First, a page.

I can't find a way with malloc (The program must be in C not C++) of
allocating this space in a way the compiler can accept.

I've tried

NewMatrix.Matrix[0] = (Rowptr *) malloc (sizeof(Rowptr));


You are still dereferencing an uninitialized pointer here. Also, it's
usually recommended to NOT cast malloc's return value. It doesn't do
anything useful, and it can hide errors. (Did you remember to #include
<stdlib.h>?) Consider using the comp.lang.c-approved idiom for malloc:

p = malloc(N * sizeof(*p));

This is less error-prone and more self-maintaining than other idioms.

The first thing you need to do is to make NewMatrix.Matrix point to
something useful, possibly like this:

NewMatrix.Matrix = malloc(rows * sizeof(*NewMatrix.Matrix));

(Note the use of the clc-approved malloc idiom.)

I think that should take care of it (but the multi-dimensional arrays
and type aliases make things a bit confusing, so I wouldn't be surprised
if I'm making a mistake).

-Kevin
--
My email address is valid, but changes periodically.
To contact me please use the address from a recent posting.
Nov 14 '05 #3

P: n/a
On Mon, 29 Dec 2003 12:28:58 -0800, Jim wrote:
Hi people. I was hoping someone could help me as this is driving me up
the wall.
Hi!

I'm trying to write a program that deals with matrix multiplication.
The
Program uses a couple of typedefined structure as follows:
typedef double (*Rowptr)[4]; // Holds rows of 4 doubles

typedef struct {
int Rows;
Rowptr Matrix;
} MatPtr; // Holds number of rows and matricies.
There will always be 4 columns but the number of rows is variable.

Now the problem is, whenever I declare a Matrix and try to assign
individual values as so:

MatPtr NewMatrix;

NewMatric.Matrix[0][0] = 3.2;
NewMatric.Matrix[0][1] = 6.9;

I get run time memory allocation errors.

I can't find a way with malloc (The program must be in C not C++) of
allocating this space in a way the compiler can accept.

I've tried

NewMatrix.Matrix[0] = (Rowptr *) malloc (sizeof(Rowptr));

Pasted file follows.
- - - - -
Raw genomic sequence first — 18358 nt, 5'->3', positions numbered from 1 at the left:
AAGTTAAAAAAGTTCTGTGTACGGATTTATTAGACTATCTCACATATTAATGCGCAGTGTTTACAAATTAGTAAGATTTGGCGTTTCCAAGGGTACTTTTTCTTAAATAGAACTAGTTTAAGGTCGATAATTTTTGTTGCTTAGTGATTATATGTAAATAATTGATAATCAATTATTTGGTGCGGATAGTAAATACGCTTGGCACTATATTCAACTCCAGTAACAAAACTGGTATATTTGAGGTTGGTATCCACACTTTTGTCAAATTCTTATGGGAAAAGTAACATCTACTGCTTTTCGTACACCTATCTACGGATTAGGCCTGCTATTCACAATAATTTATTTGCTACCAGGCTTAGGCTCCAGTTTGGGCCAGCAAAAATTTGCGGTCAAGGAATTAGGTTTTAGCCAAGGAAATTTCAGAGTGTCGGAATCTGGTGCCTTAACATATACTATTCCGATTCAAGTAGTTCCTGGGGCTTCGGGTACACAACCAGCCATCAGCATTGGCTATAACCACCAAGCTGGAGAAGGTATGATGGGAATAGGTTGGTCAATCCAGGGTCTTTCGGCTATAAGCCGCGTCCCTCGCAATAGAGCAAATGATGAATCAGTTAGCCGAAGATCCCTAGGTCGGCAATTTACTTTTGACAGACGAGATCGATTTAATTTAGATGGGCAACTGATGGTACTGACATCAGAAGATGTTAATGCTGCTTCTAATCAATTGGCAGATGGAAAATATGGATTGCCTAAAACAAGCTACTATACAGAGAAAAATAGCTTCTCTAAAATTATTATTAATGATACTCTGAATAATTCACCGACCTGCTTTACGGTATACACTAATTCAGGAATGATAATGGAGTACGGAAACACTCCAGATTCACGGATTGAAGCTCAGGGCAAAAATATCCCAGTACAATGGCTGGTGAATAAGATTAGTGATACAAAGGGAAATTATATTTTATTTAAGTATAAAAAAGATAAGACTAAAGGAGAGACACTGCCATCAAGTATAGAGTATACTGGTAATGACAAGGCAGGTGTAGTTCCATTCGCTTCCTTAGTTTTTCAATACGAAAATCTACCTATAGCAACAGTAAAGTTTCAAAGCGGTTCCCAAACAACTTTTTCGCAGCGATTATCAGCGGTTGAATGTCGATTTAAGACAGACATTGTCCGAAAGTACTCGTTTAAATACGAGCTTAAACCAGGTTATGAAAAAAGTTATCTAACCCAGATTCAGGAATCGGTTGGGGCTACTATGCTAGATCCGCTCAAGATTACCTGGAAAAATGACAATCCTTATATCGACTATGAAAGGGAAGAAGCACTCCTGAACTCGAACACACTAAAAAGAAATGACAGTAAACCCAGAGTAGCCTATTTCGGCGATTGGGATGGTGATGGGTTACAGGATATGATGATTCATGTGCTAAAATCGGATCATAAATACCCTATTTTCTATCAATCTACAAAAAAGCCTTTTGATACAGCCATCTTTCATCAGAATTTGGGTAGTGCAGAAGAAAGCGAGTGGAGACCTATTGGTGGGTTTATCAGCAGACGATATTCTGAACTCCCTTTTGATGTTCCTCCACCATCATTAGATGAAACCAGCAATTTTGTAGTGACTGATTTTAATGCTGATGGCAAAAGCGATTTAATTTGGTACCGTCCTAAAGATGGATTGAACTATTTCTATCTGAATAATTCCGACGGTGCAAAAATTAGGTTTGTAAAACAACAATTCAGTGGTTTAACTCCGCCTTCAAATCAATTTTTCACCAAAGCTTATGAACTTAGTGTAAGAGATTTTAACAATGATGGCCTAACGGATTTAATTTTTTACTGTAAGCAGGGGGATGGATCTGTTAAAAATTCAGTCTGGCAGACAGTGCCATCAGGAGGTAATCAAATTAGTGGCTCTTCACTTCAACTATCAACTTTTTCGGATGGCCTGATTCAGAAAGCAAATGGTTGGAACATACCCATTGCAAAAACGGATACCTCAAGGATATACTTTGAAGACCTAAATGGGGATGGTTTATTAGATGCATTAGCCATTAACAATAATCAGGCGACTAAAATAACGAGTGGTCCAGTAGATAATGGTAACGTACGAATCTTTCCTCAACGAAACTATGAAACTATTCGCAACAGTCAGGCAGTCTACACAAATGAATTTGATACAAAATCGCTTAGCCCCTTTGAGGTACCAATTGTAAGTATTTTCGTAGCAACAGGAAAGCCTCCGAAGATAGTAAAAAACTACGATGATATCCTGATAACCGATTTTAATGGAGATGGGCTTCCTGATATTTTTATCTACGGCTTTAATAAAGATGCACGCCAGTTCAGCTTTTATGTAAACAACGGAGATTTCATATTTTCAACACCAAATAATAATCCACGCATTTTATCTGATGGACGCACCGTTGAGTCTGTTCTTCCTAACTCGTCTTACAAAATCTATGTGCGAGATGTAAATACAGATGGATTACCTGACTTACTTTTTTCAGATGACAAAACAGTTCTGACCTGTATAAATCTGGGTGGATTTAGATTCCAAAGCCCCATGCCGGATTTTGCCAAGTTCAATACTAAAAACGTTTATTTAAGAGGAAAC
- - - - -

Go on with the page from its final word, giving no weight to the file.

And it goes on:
NewMatrix.Matrix[0] = (double *) malloc (4 * sizeof(double));
NewMatrix.Matrix[0][0] = (double *) malloc (sizeof(double));


Try:

NewMatrix.Matrix[x] = malloc(sizeof(double) * NewMatrix.Rows);

Remenber to read the number of rows to NewMatrix.
You can then use NewMatrix[x][y].

I think this is what you pretend, but be warned: I'm a newbie.
bye.
Nov 14 '05 #4

P: n/a
stau wrote:
On Mon, 29 Dec 2003 12:28:58 -0800, Jim wrote:

Hi people. I was hoping someone could help me as this is driving me up
the wall.

Hi!

I'm trying to write a program that deals with matrix multiplication.
The
Program uses a couple of typedefined structure as follows:
typedef double (*Rowptr)[4]; // Holds rows of 4 doubles

typedef struct {
int Rows;
Rowptr Matrix;
} MatPtr; // Holds number of rows and matricies.
There will always be 4 columns but the number of rows is variable.

Now the problem is, whenever I declare a Matrix and try to assign
individual values as so:

MatPtr NewMatrix;

NewMatric.Matrix[0][0] = 3.2;
NewMatric.Matrix[0][1] = 6.9;

I get run time memory allocation errors.

I can't find a way with malloc (The program must be in C not C++) of
allocating this space in a way the compiler can accept.

I've tried

NewMatrix.Matrix[0] = (Rowptr *) malloc (sizeof(Rowptr));
NewMatrix.Matrix[0] = (double *) malloc (4 * sizeof(double));
NewMatrix.Matrix[0][0] = (double *) malloc (sizeof(double));

Try:

NewMatrix.Matrix[x] = malloc(sizeof(double) * NewMatrix.Rows);


Don't try that. I Don't know what x is, but in any case it invokes
undefined behavior by examining an indeterminate pointer value. It also
attempts to assign a pointer to an array, and the size of the allocated
memory is questionable.

-Kevin
--
My email address is valid, but changes periodically.
To contact me please use the address from a recent posting.
Nov 14 '05 #5

P: n/a
am*************@hotmail.com (Jim) writes:
Hi people. I was hoping someone could help me as this is driving me up
the wall.

I'm trying to write a program that deals with matrix multiplication.
The
Program uses a couple of typedefined structure as follows:
typedef double (*Rowptr)[4]; // Holds rows of 4 doubles

typedef struct {
int Rows;
Rowptr Matrix;
} MatPtr; // Holds number of rows and matricies.
There will always be 4 columns but the number of rows is variable.